implications of emerging trends and potential developments in the larger society for
elementary, secondary, and postsecondary education, including current efforts at
educational reform, On the Horizon can better inform leaders in these sectors (and
in the corporate and political sectors) who may then be able to act more effectively to
improve education as a whole.
To summarize, On the Horizon's
mission is to provide early warning to leaders in schools and colleges, and to the
corporate and political sectors concerned about educational improvement. We will continue
to emphasize changes in the macro-environment and their implications for educational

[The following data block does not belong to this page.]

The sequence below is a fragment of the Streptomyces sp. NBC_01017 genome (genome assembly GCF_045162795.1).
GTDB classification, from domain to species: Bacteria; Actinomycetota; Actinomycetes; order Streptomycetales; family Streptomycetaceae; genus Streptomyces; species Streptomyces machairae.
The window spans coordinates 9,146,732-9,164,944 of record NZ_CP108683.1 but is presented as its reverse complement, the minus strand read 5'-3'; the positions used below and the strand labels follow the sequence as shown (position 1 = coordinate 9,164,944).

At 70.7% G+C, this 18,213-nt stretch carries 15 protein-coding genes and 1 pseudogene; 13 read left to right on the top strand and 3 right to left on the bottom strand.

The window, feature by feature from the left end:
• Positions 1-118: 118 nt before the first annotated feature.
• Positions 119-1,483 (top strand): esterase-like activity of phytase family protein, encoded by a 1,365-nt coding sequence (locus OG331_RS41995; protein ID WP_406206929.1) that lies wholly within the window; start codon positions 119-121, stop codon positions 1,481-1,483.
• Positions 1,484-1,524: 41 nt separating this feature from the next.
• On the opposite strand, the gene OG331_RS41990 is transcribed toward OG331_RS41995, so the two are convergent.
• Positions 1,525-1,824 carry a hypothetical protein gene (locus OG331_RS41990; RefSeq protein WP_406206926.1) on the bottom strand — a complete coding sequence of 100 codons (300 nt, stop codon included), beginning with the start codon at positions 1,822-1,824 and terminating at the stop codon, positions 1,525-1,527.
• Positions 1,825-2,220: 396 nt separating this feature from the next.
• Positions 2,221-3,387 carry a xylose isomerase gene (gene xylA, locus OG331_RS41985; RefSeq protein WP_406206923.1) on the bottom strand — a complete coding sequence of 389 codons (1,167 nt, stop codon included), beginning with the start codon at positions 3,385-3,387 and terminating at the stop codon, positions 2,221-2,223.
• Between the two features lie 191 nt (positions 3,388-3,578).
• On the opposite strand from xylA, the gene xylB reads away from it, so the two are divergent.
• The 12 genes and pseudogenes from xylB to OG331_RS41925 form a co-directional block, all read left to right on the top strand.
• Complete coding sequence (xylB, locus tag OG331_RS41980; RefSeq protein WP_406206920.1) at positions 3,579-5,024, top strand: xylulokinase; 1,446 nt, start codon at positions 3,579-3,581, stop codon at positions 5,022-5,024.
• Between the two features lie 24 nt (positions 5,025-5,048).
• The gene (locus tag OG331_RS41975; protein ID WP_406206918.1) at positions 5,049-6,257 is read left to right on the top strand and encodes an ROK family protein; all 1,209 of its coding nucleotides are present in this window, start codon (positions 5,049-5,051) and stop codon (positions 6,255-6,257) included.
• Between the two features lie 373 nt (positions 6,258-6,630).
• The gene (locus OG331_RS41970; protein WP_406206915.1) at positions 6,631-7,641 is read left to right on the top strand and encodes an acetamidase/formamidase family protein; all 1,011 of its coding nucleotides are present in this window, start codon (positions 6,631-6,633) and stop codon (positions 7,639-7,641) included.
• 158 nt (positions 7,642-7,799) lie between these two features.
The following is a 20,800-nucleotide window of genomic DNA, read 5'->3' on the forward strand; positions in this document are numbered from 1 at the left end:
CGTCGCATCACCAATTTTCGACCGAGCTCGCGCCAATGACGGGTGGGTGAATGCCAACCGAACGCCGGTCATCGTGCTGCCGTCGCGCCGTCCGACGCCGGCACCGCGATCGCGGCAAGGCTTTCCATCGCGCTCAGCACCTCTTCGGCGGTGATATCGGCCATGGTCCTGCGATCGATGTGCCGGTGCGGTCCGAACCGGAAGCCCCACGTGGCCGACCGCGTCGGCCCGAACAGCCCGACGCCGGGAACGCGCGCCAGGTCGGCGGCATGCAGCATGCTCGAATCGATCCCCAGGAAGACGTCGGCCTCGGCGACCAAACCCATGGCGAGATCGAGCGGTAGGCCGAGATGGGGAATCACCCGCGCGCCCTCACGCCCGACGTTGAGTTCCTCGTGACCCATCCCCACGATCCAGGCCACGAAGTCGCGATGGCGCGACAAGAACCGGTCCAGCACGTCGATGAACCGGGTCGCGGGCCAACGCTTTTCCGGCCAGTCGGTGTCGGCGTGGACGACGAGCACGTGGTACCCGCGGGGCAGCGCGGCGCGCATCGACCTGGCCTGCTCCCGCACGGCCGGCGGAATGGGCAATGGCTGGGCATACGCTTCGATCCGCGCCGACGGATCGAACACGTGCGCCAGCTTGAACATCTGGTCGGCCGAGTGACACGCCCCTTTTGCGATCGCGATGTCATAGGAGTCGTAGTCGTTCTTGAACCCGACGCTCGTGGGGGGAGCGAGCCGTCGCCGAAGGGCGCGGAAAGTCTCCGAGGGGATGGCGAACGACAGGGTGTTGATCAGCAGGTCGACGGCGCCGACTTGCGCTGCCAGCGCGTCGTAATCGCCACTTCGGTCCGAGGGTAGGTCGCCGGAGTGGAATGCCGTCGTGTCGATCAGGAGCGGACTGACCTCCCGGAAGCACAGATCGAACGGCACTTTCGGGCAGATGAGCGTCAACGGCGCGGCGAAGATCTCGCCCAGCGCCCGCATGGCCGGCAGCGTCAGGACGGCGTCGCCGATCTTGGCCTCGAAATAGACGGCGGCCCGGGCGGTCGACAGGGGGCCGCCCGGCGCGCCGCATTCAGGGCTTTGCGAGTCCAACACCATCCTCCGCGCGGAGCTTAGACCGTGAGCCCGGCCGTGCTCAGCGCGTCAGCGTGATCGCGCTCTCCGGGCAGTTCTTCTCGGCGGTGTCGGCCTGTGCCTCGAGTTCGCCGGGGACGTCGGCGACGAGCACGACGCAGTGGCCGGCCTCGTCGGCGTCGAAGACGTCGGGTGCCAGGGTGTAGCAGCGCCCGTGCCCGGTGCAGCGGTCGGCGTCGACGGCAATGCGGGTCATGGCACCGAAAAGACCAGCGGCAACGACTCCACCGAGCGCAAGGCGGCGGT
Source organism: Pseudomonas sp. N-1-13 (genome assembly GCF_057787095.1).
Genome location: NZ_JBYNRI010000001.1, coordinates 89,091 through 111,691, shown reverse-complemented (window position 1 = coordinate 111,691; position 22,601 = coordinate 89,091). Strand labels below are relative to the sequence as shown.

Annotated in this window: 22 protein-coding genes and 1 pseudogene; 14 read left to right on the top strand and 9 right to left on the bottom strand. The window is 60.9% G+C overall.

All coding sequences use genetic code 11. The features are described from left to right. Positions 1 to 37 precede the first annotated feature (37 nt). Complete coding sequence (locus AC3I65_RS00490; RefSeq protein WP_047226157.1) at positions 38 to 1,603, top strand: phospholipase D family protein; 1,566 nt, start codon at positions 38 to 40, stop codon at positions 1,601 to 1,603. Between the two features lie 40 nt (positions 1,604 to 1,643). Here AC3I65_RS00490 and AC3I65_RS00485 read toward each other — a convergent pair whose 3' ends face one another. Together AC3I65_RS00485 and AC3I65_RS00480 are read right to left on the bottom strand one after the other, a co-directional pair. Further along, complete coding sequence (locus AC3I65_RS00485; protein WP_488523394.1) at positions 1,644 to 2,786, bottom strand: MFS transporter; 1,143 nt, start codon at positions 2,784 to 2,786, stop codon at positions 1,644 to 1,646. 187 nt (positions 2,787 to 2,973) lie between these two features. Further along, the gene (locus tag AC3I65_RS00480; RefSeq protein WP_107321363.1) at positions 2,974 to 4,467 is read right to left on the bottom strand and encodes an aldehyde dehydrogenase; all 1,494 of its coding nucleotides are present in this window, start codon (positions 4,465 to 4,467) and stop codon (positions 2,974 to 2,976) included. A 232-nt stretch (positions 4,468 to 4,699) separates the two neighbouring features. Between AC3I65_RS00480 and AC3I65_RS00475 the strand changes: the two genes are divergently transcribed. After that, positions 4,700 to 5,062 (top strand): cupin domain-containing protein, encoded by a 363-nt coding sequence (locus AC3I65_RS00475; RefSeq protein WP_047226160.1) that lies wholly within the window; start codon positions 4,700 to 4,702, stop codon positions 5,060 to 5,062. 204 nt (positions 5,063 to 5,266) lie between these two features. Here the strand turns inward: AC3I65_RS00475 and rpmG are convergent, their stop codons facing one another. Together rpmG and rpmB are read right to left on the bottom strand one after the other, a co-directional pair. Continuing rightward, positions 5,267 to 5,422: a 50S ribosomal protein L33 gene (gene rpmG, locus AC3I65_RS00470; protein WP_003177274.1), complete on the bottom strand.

organizations, including what educational leaders may do in response to these
And we will take advantage of technology
to assist us in this mission. The announcement on page 14 describes Horizon List on
the Internet, and how you may respond to articles, propose articles, or join in a general
discussion about emerging trends and issues that may affect educational organizations.
Active use of this list will make On the Horizon a truly interactive newsletter and
one that can keep us informed between issues. To facilitate this conversation, we have put
past issues in an archive, easily accessible when you sign on to Horizon List. I
look forward to seeing you on the 'Net.
[Fahey, L., & Narayanan, V. K. (1986). Macroenvironmental analysis for strategic
management. New York: West Publishing Company.]